BY:Graeme Trayner, Owain Service, Katie Cissel, Eugene Malthouse, Umar Taj
How do we communicate on risk?
Every day we’re bombarded with demands for our attention – with the sheer volume of information often overwhelming us. How then do communicators make sure what they say and do gets noticed, and acted upon – especially when the stakes are high? The answer lies in part by drawing on the behavioral sciences – and how we can work with the grain of how people weigh up evidence and make decisions.
At Finsbury Glover Hering in partnership with The Cognition Company – set up by a founder of the UK Government’s ‘Nudge Unit’ – we conducted research in the U.S. and UK looking at how organizations should communicate on risk.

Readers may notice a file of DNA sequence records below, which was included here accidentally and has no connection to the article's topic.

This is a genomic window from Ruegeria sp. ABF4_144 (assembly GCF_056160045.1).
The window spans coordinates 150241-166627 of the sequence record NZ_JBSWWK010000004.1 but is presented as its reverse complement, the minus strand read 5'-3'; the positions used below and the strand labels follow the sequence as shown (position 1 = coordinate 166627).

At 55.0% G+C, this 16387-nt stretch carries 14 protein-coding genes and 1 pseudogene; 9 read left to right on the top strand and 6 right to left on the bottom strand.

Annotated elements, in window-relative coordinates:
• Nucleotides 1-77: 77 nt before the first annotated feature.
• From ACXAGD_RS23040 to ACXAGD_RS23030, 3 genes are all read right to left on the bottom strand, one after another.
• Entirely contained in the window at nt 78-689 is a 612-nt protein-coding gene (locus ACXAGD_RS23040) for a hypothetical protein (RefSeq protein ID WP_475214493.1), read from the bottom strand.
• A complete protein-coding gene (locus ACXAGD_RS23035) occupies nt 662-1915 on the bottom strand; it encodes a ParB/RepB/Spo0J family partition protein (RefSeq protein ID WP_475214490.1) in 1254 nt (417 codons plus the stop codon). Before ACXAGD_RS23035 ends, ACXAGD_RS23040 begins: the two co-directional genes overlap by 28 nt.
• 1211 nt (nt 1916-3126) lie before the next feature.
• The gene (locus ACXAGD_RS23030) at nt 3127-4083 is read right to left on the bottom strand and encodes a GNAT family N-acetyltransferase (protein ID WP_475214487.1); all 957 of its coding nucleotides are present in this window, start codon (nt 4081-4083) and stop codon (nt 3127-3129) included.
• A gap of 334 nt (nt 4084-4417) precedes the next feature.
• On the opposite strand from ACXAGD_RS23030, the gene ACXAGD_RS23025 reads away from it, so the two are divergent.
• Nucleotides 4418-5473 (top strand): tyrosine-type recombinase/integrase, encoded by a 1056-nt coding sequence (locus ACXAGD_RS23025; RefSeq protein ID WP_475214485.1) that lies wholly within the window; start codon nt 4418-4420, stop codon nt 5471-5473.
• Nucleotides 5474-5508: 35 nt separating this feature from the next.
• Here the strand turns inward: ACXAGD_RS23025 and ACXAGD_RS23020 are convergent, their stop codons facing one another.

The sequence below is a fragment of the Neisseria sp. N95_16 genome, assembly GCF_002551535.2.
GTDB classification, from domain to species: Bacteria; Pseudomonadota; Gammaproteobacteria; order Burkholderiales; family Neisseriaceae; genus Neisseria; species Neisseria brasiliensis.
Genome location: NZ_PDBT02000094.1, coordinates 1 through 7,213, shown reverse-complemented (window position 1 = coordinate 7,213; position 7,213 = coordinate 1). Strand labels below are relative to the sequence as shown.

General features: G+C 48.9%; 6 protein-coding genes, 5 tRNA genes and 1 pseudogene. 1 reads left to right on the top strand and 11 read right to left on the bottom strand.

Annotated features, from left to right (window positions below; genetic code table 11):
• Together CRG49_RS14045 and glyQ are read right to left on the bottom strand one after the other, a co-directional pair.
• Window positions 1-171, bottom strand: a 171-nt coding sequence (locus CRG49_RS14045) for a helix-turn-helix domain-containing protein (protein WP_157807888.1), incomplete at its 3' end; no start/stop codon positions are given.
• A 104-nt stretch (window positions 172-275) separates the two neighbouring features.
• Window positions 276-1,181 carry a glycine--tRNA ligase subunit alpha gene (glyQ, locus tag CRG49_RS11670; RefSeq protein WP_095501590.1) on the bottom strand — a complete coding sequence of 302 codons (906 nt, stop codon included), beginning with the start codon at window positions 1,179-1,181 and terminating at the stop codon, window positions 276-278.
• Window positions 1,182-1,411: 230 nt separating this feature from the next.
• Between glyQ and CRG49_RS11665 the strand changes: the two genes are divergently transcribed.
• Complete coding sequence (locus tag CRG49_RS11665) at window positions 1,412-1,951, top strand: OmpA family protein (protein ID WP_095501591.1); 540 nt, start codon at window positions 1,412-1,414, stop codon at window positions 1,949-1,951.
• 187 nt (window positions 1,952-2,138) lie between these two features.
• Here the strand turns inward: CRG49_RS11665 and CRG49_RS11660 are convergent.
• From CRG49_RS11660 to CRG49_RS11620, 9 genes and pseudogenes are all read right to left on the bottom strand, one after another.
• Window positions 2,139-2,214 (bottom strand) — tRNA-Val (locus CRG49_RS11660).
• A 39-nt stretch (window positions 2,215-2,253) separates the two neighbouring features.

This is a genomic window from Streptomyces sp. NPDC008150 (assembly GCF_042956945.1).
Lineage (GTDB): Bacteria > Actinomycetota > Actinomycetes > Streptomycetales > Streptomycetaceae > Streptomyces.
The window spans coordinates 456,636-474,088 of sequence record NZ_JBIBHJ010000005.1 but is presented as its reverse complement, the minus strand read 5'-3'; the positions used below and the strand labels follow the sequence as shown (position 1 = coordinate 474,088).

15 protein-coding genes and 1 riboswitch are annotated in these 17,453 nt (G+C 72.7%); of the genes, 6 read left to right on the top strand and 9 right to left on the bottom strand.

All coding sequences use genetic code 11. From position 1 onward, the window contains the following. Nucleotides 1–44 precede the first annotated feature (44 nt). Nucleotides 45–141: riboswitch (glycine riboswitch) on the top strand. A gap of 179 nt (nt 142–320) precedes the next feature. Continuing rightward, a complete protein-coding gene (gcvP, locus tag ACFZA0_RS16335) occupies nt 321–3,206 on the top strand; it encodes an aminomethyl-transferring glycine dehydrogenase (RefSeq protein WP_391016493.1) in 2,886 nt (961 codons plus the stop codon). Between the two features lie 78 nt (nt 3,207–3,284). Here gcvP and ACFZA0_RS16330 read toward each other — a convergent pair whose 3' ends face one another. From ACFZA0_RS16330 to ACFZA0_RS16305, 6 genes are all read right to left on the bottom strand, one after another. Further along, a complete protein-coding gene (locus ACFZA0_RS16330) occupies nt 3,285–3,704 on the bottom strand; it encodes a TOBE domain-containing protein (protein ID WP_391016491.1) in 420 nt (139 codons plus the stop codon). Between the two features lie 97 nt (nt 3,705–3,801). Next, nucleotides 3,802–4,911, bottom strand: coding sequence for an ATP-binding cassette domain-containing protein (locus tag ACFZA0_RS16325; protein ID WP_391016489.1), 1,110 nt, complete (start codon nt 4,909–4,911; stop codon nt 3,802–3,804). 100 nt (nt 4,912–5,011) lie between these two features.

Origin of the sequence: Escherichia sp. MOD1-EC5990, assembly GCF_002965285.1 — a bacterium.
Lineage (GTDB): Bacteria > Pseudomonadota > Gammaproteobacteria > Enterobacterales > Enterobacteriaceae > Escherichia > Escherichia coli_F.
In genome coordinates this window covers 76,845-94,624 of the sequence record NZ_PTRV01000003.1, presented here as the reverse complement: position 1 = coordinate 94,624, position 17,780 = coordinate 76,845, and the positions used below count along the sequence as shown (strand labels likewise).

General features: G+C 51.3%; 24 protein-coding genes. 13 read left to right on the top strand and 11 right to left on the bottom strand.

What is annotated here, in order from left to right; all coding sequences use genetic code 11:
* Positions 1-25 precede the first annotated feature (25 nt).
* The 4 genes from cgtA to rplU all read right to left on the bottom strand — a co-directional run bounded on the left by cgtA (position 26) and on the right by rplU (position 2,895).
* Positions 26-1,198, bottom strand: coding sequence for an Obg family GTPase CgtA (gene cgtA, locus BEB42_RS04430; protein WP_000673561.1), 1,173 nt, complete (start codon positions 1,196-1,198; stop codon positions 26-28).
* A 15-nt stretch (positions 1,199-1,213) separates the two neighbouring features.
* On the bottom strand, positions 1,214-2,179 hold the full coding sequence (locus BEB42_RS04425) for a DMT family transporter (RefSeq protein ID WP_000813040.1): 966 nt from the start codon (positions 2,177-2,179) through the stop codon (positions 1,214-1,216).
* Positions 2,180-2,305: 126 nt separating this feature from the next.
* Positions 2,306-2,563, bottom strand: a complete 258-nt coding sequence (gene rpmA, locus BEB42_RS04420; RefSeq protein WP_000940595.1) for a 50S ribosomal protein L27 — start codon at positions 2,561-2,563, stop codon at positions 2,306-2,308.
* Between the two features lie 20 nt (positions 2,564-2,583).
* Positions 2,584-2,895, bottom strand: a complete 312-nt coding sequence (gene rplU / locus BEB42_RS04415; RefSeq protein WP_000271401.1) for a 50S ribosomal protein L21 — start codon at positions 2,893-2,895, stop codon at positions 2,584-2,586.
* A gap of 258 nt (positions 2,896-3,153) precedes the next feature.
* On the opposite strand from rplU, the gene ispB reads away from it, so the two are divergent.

Whether we were seeking support for a transaction, spearheading a change and transformation program, or managing a crisis, the scenarios in our research point to more effective ways to communicate:
- What points of view people are willing to accept, or likely to reject, is determined by the beliefs and emotions they bring to the table
- Time and energy in communications is often spent wordsmithing what an organization says, but the messenger plays an outsized role in determining whether that message is believed
- What we believe and do is heavily influenced by those around us, and what we feel others expect of us – decision-making is social, not individual
Authors:Graeme Trayner, Partner, Washington, DC
Owain Service, CEO, Cognition Company
Katie Cissel, Partner, Washington, DC
Eugene Malthouse, Senior Researcher, Cognition Company
Umar Taj, Director of Behavioural Decision-Making, Cognition Company
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